'Ten Black Men' Author Inspired By Music By Black Women

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Author Andrea Davis Pinkney won this year's Coretta Scott-King award for her children's book, 'Hand in Hand: Ten Black Men Who Changed America.' It's all about digging deeper into the lives of some of America's most important figures. For Tell Me More's occasional 'In Your Ear' series, she shares the songs that inspire her.

MICHEL MARTIN, HOST:

Now why don't we take a little music break with the occasional feature we call IN YOUR EAR. That's where some of our guest tell us about the songs that inspire them or just make them dance. Today we hear from a writer who decided to dig deeper into what we know about Martin Luther King Junior and other prominent African American men.

Author Andrea Davis Pinkneys' book, "Hand in Hand: Ten Black Men Who Changed American," won the Coretta Scott-King award. That's an honor given annually to authors and illustrators of children's books that celebrate black American culture. When she came in to talk about that a little while ago, we asked her to share some of her favorite tunes.

ANDREA DAVIS PINKNEY: Hi. This is Andrea Davis Pinkney and here's what's playing in my ear.

(SOUNDBITE OF SONG, "DANCING MACHINE")

THE JACKSON FIVE: (singing) Dancing, dancing, dancing...

PINKNEY: The Jacksons, "Dancing Machine," because I just feel happy every time I hear that song.

(SOUNDBITE OF SONG, "DANCING MACHINE")

(SOUNDBITE OF SONG, "MOVE ON UP A LITTLE HIGHER")

MAHALIA JACKSON: (singing) Gonna move on up a little higher, gonna meet my loving mother. Gonna move on up a little higher...

PINKNEY: Mahalia Jackson's "Move On Up a Little Higher," because this song knows how to inspire.

(SOUNDBITE OF SONG, "MOVE ON UP A LITTLE HIGHER")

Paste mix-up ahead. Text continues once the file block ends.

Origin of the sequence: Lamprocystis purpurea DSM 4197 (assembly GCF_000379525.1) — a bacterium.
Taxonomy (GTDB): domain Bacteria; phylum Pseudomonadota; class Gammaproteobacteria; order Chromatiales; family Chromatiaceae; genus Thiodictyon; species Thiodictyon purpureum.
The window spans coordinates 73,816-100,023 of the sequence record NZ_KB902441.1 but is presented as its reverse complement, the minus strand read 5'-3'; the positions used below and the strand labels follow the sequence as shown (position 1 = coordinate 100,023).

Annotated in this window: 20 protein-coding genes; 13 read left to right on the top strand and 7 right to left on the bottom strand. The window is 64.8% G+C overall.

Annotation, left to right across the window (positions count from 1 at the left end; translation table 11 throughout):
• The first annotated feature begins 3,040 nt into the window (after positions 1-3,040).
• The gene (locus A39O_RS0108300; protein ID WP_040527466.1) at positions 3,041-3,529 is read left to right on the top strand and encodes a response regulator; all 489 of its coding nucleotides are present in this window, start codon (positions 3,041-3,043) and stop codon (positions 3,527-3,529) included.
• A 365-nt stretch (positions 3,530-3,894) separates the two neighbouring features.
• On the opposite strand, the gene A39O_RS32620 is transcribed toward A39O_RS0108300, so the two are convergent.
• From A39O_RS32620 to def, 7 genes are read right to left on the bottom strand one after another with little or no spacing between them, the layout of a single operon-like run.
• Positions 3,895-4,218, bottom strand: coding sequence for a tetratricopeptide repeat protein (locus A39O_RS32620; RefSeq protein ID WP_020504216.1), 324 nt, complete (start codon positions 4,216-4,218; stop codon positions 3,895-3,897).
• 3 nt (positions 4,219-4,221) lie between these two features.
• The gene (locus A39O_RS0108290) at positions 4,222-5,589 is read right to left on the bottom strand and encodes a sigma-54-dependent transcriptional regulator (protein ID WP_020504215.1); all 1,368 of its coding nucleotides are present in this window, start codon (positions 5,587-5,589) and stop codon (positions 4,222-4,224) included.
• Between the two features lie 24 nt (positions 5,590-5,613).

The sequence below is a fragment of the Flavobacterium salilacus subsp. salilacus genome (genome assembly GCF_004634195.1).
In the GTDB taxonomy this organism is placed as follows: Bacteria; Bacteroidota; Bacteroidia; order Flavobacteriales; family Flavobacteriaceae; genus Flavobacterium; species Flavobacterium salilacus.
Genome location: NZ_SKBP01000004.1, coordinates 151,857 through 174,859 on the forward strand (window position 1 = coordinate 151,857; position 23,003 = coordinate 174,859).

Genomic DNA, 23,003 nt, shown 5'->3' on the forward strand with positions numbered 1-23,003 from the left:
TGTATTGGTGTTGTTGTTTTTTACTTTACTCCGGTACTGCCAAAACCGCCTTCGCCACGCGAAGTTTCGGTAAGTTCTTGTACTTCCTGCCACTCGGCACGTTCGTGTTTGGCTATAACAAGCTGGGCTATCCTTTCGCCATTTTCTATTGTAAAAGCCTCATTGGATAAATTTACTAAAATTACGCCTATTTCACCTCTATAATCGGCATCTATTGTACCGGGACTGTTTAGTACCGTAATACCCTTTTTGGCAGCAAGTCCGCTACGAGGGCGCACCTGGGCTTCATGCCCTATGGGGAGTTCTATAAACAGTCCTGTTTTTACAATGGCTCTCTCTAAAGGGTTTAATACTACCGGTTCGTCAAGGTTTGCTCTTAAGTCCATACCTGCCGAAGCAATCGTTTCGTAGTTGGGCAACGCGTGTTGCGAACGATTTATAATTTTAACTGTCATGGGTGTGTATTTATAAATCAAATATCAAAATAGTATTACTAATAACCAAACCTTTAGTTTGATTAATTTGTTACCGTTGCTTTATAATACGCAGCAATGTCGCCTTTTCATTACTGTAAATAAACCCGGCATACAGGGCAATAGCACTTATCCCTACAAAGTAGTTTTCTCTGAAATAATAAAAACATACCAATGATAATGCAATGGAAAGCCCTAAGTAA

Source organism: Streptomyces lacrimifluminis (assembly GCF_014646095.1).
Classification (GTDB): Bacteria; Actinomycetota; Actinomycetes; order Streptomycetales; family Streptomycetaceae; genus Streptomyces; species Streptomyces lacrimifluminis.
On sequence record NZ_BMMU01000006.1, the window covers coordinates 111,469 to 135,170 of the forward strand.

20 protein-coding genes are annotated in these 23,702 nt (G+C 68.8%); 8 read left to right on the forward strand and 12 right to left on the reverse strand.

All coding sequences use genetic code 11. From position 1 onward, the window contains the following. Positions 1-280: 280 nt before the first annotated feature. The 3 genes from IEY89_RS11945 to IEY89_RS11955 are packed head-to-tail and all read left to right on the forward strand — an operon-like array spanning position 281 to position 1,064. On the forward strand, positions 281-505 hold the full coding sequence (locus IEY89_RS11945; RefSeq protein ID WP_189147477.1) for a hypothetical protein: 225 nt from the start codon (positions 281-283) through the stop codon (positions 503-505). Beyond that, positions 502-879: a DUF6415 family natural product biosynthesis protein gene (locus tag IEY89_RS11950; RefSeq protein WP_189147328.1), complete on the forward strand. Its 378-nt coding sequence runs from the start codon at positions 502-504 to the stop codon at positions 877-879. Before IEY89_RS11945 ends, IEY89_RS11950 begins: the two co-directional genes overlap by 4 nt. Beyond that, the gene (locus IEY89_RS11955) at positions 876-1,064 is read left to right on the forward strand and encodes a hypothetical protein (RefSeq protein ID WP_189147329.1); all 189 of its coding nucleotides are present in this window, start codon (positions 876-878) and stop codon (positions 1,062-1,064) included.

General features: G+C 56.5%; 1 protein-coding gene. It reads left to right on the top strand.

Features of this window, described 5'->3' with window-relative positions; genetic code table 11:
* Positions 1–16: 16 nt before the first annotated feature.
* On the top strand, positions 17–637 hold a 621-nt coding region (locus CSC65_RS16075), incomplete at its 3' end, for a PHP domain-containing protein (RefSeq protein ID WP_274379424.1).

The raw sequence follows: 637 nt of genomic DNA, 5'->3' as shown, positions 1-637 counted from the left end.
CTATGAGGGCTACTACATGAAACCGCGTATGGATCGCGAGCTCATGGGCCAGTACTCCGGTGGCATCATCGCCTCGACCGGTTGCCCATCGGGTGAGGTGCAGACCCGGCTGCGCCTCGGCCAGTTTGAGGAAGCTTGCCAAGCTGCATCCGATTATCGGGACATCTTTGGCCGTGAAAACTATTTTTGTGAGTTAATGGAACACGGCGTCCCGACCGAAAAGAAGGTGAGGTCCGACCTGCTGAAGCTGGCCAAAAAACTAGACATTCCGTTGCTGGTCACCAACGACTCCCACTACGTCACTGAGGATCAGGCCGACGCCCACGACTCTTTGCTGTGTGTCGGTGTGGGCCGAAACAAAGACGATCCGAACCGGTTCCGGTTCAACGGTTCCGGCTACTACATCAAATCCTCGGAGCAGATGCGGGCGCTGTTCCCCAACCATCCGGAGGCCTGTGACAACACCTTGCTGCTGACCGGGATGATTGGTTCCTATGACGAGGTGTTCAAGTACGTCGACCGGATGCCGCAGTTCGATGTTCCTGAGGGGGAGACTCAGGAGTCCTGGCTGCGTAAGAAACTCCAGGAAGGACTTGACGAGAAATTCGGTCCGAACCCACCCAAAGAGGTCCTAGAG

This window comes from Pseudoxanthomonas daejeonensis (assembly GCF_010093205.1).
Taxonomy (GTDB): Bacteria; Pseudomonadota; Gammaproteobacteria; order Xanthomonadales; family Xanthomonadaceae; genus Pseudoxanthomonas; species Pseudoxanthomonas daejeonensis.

JACKSON: (singing) Gonna move on up a little higher, gonna meet my loving mother. Gonna move on up a little higher...

PINKNEY: The soundtrack to the Broadway show, "In the Heights," and I chose the opening song, "In the Heights."

(SOUNDBITE OF SONG, "IN THE HEIGHTS")

JOSEPH MORALES: (As Usnavi) (singing) Lights up on Washington Heights, up at the break of day. I wake up and I got this little punk I gotta chase away. Pop the grate at the crack of dawn, sing while I wipe down the awning. Hey y'all, good morning.

PINKNEY: It reminds me of being with my sister-in-law and her family in Washington Heights in New York City where we live.

(SOUNDBITE OF SONG, "IN THE HEIGHTS")

CHORUS: (singing) This is our block. In the Heights I hang my flag upon display. It remind me that I came from miles away. My family came from miles away. In the Heights it gets more expensive every day. And tonight is so far away.

PINKNEY: Beyonce's "Love On Top."

(SOUNDBITE OF SONG, "LOVE ON TOP.")

BEYONCE: (singing) Honey, honey, I can see the stars all the way from here. Can't you see my glow on my window pane...

PINKNEY: Because it always brings me back to moments when I'm with my kids and my husband dancing in our kitchen.

(SOUNDBITE OF SONG, "LOVE ON TOP.")

MARTIN: That was author, Andrea Davis Pinkney telling us what's playing in her ear. To hear our previous conversation, you can go to npr.org. Click on the programs tab and then TELL ME MORE.

Just ahead it's our weekly visit to the barbershop. This week the guys are talking sports. Well, sports scandals more like. We'll get their take on the new Rutgers athletic director who's been called a bully, and on whether the family of the late Penn State coach, Joe Paterno, really has a case against the NCAA. That's coming up on TELL ME MORE from NPR News. I'm Michel Martin.

(SOUNDBITE OF MUSIC)

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